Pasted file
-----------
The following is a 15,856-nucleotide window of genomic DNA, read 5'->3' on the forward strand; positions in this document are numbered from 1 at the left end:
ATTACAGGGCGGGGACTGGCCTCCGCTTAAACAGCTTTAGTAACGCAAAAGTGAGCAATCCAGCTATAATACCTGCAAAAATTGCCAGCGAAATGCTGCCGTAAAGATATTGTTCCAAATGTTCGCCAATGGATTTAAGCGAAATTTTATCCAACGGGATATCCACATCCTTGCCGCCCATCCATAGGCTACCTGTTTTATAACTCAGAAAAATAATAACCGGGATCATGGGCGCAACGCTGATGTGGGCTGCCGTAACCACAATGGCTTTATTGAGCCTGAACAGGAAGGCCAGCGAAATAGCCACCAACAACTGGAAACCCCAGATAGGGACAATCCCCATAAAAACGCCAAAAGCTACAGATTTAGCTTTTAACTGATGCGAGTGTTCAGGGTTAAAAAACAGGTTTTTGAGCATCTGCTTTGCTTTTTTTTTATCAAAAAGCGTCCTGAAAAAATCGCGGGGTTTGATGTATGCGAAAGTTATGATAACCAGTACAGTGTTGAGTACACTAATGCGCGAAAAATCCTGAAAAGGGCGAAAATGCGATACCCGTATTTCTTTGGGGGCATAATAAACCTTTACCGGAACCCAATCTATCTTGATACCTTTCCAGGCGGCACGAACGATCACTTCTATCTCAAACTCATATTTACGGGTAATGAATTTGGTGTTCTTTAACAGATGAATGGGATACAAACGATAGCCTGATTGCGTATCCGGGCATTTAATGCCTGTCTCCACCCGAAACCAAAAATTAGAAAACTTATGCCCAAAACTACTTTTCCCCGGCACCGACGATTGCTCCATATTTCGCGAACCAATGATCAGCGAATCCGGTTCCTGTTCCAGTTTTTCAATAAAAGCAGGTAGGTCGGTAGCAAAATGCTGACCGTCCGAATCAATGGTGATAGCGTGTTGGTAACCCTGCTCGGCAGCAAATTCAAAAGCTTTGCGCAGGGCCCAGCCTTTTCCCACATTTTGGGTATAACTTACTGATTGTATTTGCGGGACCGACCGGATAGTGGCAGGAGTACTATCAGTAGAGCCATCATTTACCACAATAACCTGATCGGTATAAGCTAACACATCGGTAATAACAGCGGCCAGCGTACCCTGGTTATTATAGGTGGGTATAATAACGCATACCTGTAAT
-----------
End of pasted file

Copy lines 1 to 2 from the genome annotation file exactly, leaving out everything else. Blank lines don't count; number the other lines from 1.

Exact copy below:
The following is a 15,856-nucleotide window of genomic DNA, read 5'->3' on the forward strand; positions in this document are numbered from 1 at the left end:
ATTACAGGGCGGGGACTGGCCTCCGCTTAAACAGCTTTAGTAACGCAAAAGTGAGCAATCCAGCTATAATACCTGCAAAAATTGCCAGCGAAATGCTGCCGTAAAGATATTGTTCCAAATGTTCGCCAATGGATTTAAGCGAAATTTTATCCAACGGGATATCCACATCCTTGCCGCCCATCCATAGGCTACCTGTTTTATAACTCAGAAAAATAATAACCGGGATCATGGGCGCAACGCTGATGTGGGCTGCCGTAACCACAATGGCTTTATTGAGCCTGAACAGGAAGGCCAGCGAAATAGCCACCAACAACTGGAAACCCCAGATAGGGACAATCCCCATAAAAACGCCAAAAGCTACAGATTTAGCTTTTAACTGATGCGAGTGTTCAGGGTTAAAAAACAGGTTTTTGAGCATCTGCTTTGCTTTTTTTTTATCAAAAAGCGTCCTGAAAAAATCGCGGGGTTTGATGTATGCGAAAGTTATGATAACCAGTACAGTGTTGAGTACACTAATGCGCGAAAAATCCTGAAAAGGGCGAAAATGCGATACCCGTATTTCTTTGGGGGCATAATAAACCTTTACCGGAACCCAATCTATCTTGATACCTTTCCAGGCGGCACGAACGATCACTTCTATCTCAAACTCATATTTACGGGTAATGAATTTGGTGTTCTTTAACAGATGAATGGGATACAAACGATAGCCTGATTGCGTATCCGGGCATTTAATGCCTGTCTCCACCCGAAACCAAAAATTAGAAAACTTATGCCCAAAACTACTTTTCCCCGGCACCGACGATTGCTCCATATTTCGCGAACCAATGATCAGCGAATCCGGTTCCTGTTCCAGTTTTTCAATAAAAGCAGGTAGGTCGGTAGCAAAATGCTGACCGTCCGAATCAATGGTGATAGCGTGTTGGTAACCCTGCTCGGCAGCAAATTCAAAAGCTTTGCGCAGGGCCCAGCCTTTTCCCACATTTTGGGTATAACTTACTGATTGTATTTGCGGGACCGACCGGATAGTGGCAGGAGTACTATCAGTAGAGCCATCATTTACCACAATAACCTGATCGGTATAAGCTAACACATCGGTAATAACAGCGGCCAGCGTACCCTGGTTATTATAGGTGGGTATAATAACGCATACCTGTAAT